In the aftermath of the 1994 genocide taking the lives of about 800,000-mostly Tutsi-Rwandans, a parallel tribunal for Rwanda was set up. Both tribunals were set up due to the unwillingness or inability of the national authorities concerned to bring to justice the perpetrators of the atrocities committed. In 2002, the International Criminal Court came into existence with jurisdiction to try those accused of ordering the commission of aggression, war crimes, crimes against humanity and genocide. The jurisdiction of the ICC is expansive in that it covers both crimes committed by nationals of States Parties as well as crimes committed on the territory of States Parties. Consequently, individuals may still be brought before the court even where their government has not ratified the ICC treaty. The ICC’s jurisdiction also extends to any atrocities committed either in peacetime or in wars of both an internal and international character.
From the Northern Ireland experience, many lessons can be learned. Official inquiries into massacres such as Bloody Sunday have numerous advantages. Firstly, they investigate the culpability of both military and civilian authorities in such crimes. Secondly, they establish whether certain governmental policies, orders or practices constituted or lead directly to the commission of war crimes or crimes against humanity by occupation forces. Thirdly, they examine whether all necessary steps have been taken in the interim to ensure that there can be no repetition of these practices, including intensive training on the requirements of humanitarian law and the establishment of a strict accountability system to ensure that those responsible for violations face discipline or punishment. Finally, appropriately punishing those responsible for the atrocities provides their victims with a sense of justice and prevents them seeking their own retribution.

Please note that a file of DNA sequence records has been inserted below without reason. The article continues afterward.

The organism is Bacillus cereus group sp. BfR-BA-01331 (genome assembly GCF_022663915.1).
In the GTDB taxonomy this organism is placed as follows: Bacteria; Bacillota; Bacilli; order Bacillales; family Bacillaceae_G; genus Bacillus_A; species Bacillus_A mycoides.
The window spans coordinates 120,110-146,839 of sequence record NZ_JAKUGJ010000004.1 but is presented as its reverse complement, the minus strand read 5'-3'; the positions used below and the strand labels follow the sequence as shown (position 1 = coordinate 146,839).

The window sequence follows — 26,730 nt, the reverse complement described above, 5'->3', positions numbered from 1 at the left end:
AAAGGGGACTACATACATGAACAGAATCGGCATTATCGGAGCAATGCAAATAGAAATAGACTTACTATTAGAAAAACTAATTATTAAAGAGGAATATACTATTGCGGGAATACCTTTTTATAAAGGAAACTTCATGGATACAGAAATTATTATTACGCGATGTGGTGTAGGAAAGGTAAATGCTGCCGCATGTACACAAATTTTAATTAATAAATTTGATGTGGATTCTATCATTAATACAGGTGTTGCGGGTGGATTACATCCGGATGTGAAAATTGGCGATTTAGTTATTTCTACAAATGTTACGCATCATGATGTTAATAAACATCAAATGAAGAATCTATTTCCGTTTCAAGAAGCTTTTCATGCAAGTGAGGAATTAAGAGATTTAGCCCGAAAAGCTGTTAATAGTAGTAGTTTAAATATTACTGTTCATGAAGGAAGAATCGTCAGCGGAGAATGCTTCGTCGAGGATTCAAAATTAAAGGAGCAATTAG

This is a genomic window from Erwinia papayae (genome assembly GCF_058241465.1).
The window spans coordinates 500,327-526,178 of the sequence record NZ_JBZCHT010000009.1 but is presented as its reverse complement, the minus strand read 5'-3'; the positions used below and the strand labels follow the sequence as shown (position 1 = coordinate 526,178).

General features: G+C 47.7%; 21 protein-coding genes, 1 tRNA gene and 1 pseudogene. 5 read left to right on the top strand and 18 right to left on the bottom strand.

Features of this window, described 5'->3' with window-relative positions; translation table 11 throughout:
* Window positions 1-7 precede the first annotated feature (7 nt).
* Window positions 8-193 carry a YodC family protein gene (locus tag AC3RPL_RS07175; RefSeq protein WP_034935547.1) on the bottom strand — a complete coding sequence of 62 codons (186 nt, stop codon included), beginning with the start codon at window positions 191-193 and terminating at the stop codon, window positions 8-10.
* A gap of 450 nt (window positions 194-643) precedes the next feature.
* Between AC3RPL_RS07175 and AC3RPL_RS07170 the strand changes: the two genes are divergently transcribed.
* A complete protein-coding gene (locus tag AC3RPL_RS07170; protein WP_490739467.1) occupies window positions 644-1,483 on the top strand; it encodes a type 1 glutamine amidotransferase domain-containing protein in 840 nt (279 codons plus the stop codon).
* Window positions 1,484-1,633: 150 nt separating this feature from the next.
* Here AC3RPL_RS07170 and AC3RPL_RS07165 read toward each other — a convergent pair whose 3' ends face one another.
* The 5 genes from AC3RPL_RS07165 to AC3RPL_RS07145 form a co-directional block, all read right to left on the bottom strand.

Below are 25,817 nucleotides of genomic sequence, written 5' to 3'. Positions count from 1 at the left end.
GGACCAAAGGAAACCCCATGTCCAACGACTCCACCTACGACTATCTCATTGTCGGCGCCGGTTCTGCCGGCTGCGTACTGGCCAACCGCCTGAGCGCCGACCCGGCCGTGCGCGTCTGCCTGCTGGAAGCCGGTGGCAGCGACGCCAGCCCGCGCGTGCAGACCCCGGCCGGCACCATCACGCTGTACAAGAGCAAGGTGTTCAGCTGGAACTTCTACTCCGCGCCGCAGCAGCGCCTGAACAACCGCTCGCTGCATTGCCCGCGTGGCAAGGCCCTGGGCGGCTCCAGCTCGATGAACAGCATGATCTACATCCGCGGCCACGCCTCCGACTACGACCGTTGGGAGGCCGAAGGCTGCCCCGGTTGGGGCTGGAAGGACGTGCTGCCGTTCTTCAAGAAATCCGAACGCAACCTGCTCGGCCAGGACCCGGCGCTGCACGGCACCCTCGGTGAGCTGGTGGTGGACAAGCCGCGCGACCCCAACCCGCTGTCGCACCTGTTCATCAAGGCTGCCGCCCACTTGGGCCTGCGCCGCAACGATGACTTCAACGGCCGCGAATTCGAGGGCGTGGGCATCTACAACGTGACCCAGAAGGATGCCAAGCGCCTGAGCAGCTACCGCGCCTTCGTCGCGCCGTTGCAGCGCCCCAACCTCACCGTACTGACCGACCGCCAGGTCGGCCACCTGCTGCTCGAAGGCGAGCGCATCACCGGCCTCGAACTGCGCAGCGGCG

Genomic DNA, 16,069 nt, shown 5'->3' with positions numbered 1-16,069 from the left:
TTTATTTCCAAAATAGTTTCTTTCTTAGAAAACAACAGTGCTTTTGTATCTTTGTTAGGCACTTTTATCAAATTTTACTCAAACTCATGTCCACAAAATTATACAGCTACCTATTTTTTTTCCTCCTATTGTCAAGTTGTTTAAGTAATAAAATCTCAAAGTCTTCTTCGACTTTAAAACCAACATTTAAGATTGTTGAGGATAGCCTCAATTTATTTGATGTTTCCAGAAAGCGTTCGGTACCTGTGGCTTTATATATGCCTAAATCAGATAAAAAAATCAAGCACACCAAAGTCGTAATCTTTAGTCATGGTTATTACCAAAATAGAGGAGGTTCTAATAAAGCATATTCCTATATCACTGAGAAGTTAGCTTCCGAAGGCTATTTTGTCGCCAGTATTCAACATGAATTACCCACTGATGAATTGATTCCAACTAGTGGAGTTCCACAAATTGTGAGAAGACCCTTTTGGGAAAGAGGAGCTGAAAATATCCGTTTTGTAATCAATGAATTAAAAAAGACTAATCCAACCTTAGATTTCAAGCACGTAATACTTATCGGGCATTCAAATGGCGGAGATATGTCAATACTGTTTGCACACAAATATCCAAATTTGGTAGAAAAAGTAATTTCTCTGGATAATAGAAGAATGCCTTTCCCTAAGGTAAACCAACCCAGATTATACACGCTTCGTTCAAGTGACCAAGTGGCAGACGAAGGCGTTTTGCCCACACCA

Once again today, we see the same horror stories of torture, rape and assassination emerging from Iraq, Afghanistan and Guantanamo Bay by US Occupation forces. Despite evidence that such abuse is widespread and systematic and part of US official policy, it seems that once again, those higher up the chain-of-command will escape unpunished. Those who directly committed the acts are already receiving very lenient punishments. History shows us, this climate of impunity actively encourages even more abuses to be committed. As the old axiom goes, ‘those who fail to learn from history are doomed to repeat it.’
(i) Ireland v UK (1978) 2 EHRR 25
(ii) Department of State Bulletin, 26th October, 1953, p. 552